G2G Impact Planning Foundations: Planning For Your Future

Jordan Sheiner
November 28, 2018

Despite an abundance of tempting short-term purchases, such as a newer, larger apartment, a better car or that next international vacation, millennials are also increasingly thinking about the long-term, even if they’re not sure how to get there.

Welcome to Part I of our four-part series about some of the strategies you can use to achieve your financial goals—both today and in the future.

Millennial this, millennial that. News outlets love to cover them, and brands have struggled to understand them, but the fact remains that millennials are finally starting to come into their own. In fact, millennials are now the largest generation in the U.S. labor force, and as a result we're starting to see a shift in spending habits, of which much has already been written.

Yet despite an abundance of tempting short-term purchases, such as a newer, larger apartment, a better car or that next international vacation, millennials are also increasingly thinking about the long-term, even if they’re not sure how to get there.

So, if you consider yourself a part of that group, what's next? Furthering your education, buying a home or starting your own business are all worthwhile pursuits, but there is a common thread: it’s going to take more than a few weeks (and a few paychecks) to achieve them. With that in mind, you may have also realized the value of planning out the steps you need to take in order to reach these goals. In other words, you may be considering a financial plan.

A Plan Is (But Really Is Not) a Four-Letter Word

Developing a financial plan is not a difficult task. Some basic budgeting skills, a few practical tools and some imagination are all you need to build a basic roadmap for achieving your future goals. Similar to any roadmap, a financial plan will also include some key landmarks along the way that will help keep you moving in the right direction. In this series, we’ll examine some of those landmarks and how they fit in with your plan’s bigger picture:

Savings and Budgeting: If you haven’t got one already, start with a budget. Once income taxes have been deducted from your earnings, you will be left with your net income. From here, you can start documenting your expenses, such as housing or rent, utilities, car payments and other expenses. This information will be crucial for determining how much you can afford to save and how much you should consider as your discretionary spending.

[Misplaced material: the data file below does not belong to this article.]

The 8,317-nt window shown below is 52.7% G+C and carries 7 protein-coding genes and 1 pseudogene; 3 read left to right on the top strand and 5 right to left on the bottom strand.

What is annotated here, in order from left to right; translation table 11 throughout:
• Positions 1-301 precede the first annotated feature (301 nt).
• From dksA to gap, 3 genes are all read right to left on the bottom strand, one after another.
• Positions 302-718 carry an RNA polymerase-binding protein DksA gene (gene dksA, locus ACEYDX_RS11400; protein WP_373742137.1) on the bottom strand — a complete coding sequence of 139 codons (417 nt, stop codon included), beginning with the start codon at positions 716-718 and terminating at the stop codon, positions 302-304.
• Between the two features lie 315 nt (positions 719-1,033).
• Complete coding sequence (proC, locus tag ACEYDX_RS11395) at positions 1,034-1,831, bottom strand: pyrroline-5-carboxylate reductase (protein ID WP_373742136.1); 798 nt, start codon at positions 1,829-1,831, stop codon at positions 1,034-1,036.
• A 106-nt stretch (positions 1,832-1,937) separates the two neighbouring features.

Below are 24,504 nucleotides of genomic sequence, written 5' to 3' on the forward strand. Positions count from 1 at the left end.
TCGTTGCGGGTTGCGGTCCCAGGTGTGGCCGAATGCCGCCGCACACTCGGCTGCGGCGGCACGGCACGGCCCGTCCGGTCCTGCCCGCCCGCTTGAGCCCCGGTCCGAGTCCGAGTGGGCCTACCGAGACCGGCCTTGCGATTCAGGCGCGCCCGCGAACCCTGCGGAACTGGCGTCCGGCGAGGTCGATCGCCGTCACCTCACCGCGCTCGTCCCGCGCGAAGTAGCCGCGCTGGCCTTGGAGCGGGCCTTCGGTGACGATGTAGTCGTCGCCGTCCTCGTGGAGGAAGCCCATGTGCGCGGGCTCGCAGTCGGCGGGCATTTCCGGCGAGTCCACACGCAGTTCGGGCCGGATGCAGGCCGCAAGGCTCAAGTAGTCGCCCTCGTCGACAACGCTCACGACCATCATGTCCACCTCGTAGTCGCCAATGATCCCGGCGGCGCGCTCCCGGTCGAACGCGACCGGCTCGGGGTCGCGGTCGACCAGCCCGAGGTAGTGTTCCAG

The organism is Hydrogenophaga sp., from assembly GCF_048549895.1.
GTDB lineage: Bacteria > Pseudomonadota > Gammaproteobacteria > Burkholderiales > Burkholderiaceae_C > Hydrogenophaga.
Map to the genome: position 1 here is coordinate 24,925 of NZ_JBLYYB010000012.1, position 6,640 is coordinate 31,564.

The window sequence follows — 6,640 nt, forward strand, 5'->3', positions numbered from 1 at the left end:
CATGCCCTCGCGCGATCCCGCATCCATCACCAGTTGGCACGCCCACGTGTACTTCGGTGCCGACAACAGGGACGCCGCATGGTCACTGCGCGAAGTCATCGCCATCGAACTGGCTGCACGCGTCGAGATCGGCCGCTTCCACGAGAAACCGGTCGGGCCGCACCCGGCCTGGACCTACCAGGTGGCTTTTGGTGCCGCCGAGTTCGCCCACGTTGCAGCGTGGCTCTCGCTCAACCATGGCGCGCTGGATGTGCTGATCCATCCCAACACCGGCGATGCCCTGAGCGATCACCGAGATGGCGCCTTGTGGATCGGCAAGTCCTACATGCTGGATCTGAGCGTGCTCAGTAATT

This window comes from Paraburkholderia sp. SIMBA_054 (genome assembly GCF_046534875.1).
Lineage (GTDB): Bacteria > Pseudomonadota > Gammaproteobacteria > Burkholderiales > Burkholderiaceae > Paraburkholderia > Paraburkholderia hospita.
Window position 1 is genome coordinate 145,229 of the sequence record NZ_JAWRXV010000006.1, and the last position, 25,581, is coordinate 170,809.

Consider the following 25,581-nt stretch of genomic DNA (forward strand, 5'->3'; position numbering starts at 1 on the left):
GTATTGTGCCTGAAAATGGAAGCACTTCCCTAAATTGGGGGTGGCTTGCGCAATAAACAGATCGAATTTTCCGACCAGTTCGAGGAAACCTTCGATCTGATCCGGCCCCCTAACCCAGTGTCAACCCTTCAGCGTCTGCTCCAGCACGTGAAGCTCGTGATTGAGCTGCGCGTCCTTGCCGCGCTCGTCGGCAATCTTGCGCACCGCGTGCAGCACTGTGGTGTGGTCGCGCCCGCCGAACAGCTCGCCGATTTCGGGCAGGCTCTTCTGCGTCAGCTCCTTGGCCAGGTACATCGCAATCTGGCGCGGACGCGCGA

Investments: Once you know how much to save, you can begin to make investment decisions that will be pertinent to you and your personal financial roadmap. With a long-term focus, investments have the potential to provide greater long-term returns than an interest-bearing savings account and can also be used to build a nest egg for retirement. As you navigate through life, your financial plan and risk tolerance might change, and you might want to change your investment allocation accordingly.

Credit and Managing Risk: Developing and establishing good credit through timely payment of bills is a another key component to financial planning, as it can impact  your future borrowing plans to further your education, buy a home or start a business. Meanwhile, managing risk through the purchase of car insurance, homeowner’s insurance or life insurance offers protection against unforeseen occurrences, and can also provide you with greater insight into potential liabilities that need to be built into your budget.

Estate Planning: Often mistakenly viewed as something that’s only relevant for the very wealthy or for those preparing to enter retirement, estate planning is a practical tool for people of all walks of life—one that not only helps you document your entire wealth picture, but is also beneficial in the event that you are no longer able to make financial decisions on your own. Some of these important decisions might include the manner in which those finances should be passed on to loved ones or perhaps some longer-term legacy planning considerations.

The term “financial plan” itself might carry some undeserved implications, but the truth is that it can provide you with the freedom of making choices to preserve your income and guide you to achieving your plans for the future. Of course, you can also speak with your financial advisor about creating your own financial roadmap, or visit our G2G Impact resource center for more planning tools and ideas.

Jordan Sheiner is an associate relationship manager for CIBC Private Wealth Management, where he works closely with clients and their advisors to structure and implement comprehensive investment and wealth management strategies.